Re: Does ANSI Common Lisp have pattern matching?



Pascal Costanza wrote:
Jon Harrop wrote:
The fact is, pattern matching is more common that mapcar. It is
ubiquitous in languages that support it. I think that warrants putting a
standard pattern matcher in the next version of Lisp.

A pattern matcher is essentially a glorified if statement.

No, because "if" statements do not deconstruct. Pattern matching replaces
if/cond/car/cdr/destructuring-bind with a single unified construct that
encourages high-level programming, making for simpler and faster code.

The
disadvantage with if statements is that they are not extensible - and
the same applies to pattern matchers.

For SML/Haskell pattern matching, yes. In OCaml, you can extend the pattern
matcher using macros. In F#, you can extend the pattern matcher using
active patterns (views).

So if you want to add new subtypes / subclasses to your existing
abstract data types / classes, you have to manually go through all the
if statements / pattern matchers and add new branches to handle the new
types.

Sometimes, yes.

That's what dynamic dispatch / OOP is there for to solve this particular
problem.

Except they don't really solve it, they just alter it to make it worse as
you explain here:

However in most OOP approaches, now the problem is turned to the side:
It is now hard to add new functionality, because for each new function
you have to manually go trough all the classes and add the necessary
methods to define the specific behavior for those functions.

Exactly.

As soon as you have dynamic dispatch and dynamic types, the need for
pattern matchers is greatly reduced.

Lisp has those yet it cannot express the symbolic simplifier as elegantly or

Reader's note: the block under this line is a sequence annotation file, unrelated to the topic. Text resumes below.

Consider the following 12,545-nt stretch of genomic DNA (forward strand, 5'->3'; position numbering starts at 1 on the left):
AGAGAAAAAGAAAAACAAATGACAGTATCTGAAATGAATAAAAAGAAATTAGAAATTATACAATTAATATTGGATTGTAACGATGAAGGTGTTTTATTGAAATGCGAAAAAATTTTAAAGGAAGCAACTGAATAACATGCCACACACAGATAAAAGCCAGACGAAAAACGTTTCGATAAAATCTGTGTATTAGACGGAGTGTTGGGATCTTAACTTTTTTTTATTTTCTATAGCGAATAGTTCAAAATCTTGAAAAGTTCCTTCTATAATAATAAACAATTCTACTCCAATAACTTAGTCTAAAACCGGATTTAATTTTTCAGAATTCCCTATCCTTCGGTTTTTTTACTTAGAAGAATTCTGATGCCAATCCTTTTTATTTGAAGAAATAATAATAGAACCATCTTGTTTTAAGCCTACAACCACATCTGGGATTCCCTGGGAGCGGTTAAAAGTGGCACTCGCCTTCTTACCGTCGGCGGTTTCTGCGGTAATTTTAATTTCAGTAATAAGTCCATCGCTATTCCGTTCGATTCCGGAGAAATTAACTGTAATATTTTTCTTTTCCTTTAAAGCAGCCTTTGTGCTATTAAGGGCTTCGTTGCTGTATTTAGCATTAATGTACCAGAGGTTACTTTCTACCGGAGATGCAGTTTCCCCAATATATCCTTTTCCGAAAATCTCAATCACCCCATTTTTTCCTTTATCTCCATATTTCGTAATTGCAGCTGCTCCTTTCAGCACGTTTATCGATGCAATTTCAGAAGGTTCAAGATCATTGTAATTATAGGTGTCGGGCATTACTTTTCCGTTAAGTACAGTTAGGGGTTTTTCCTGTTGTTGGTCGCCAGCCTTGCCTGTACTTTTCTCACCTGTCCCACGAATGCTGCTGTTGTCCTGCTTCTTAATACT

efficiently as SML, Haskell, OCaml, F# and many other modern FPLs.

Pattern matchers are indeed more
useful for languages with static type systems where at runtime you
cannot refer to the type of a value anymore.

Scheme and F# are obvious counter examples. F# provides run-time type
information yet pattern matching remains ubiquituous, precisely because it
is so useful and cannot be represented using dynamic dispatch and types.

What is missing in CLOS is a generalization of method dispatch.
Currently, CLOS provides two kinds of specializers: class specializers
and eql specializers which dispatch on the class or on the object
identity of a parameter respectively. It would be nice if we could also
dispatch on more complex predicates, like the contents of a parameter
(for example, if it is a collection), or some other properties (like in
predicate dispatch).

That is probably a definition of pattern matching. The main difference is
that it is dynamic whereas the pattern matchers that I am used to
statically reflect the structure of the data.

I have no experience from CLOS but, from what I have heard, it is extremely
slow. Given that one advantage of pattern matching is performance, perhaps
a CLOS-based implementation is not the way to go?

--
Dr Jon D Harrop, Flying Frog Consultancy
The F#.NET Journal
http://www.ffconsultancy.com/products/fsharp_journal/?usenet
.